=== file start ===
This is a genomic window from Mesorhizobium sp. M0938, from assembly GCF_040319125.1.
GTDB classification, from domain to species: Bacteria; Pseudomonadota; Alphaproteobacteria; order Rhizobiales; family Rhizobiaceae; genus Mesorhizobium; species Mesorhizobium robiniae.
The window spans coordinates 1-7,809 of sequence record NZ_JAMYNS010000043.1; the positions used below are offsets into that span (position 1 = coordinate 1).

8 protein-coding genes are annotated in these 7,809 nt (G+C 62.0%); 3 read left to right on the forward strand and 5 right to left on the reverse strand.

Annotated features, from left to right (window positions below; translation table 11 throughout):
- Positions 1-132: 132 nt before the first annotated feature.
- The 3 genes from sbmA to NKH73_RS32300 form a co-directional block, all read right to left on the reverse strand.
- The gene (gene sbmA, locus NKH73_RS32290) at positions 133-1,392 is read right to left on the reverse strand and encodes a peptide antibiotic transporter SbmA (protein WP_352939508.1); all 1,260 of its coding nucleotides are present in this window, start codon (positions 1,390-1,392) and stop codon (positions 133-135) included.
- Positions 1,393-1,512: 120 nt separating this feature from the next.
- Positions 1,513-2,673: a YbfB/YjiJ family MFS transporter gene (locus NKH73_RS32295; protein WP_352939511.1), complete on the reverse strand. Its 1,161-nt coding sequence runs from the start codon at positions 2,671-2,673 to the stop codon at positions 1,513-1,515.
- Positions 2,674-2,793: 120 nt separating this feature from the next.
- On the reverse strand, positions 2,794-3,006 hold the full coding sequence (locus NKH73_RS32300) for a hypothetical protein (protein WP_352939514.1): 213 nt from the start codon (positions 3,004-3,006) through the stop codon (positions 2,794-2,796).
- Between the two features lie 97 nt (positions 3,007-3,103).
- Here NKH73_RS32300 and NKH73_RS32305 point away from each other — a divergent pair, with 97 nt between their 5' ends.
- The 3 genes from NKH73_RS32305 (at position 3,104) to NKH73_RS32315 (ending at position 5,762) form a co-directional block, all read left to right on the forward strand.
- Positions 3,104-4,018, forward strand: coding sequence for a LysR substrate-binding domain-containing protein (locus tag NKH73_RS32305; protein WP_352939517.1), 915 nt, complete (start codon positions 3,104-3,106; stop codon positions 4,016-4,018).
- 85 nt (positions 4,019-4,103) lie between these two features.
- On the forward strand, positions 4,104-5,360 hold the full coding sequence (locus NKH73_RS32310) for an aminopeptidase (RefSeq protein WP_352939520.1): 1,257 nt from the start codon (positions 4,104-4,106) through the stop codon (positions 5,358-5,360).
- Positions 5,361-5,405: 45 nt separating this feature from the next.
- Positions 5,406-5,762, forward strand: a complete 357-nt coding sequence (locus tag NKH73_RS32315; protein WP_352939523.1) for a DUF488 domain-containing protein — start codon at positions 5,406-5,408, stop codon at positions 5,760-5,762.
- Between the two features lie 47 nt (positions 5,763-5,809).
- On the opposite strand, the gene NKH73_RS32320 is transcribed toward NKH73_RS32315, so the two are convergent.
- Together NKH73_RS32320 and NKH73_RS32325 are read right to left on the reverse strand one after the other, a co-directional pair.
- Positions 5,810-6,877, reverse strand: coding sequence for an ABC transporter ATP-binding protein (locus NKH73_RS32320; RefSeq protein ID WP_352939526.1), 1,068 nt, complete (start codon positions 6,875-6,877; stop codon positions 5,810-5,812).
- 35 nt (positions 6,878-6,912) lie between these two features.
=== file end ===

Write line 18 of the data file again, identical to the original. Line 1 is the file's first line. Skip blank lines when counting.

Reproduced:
- On the forward strand, positions 4,104-5,360 hold the full coding sequence (locus NKH73_RS32310) for an aminopeptidase (RefSeq protein WP_352939520.1): 1,257 nt from the start codon (positions 4,104-4,106) through the stop codon (positions 5,358-5,360).